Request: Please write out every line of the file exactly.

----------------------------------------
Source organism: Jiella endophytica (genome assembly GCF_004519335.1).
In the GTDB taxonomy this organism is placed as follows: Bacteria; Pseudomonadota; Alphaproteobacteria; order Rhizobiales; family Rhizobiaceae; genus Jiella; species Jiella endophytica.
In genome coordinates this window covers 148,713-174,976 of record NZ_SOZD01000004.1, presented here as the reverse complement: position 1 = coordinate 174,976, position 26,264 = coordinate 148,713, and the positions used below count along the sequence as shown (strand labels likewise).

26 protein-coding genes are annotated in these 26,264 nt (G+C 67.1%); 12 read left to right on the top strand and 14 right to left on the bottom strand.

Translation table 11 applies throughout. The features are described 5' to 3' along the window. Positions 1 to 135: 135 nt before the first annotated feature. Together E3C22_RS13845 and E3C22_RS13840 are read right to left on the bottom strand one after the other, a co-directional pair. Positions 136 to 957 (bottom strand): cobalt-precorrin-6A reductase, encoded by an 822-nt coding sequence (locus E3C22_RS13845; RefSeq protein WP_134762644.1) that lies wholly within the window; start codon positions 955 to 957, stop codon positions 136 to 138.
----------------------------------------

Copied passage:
Source organism: Jiella endophytica (genome assembly GCF_004519335.1).
In the GTDB taxonomy this organism is placed as follows: Bacteria; Pseudomonadota; Alphaproteobacteria; order Rhizobiales; family Rhizobiaceae; genus Jiella; species Jiella endophytica.
In genome coordinates this window covers 148,713-174,976 of record NZ_SOZD01000004.1, presented here as the reverse complement: position 1 = coordinate 174,976, position 26,264 = coordinate 148,713, and the positions used below count along the sequence as shown (strand labels likewise).

26 protein-coding genes are annotated in these 26,264 nt (G+C 67.1%); 12 read left to right on the top strand and 14 right to left on the bottom strand.

Translation table 11 applies throughout. The features are described 5' to 3' along the window. Positions 1 to 135: 135 nt before the first annotated feature. Together E3C22_RS13845 and E3C22_RS13840 are read right to left on the bottom strand one after the other, a co-directional pair. Positions 136 to 957 (bottom strand): cobalt-precorrin-6A reductase, encoded by an 822-nt coding sequence (locus E3C22_RS13845; RefSeq protein WP_134762644.1) that lies wholly within the window; start codon positions 955 to 957, stop codon positions 136 to 138.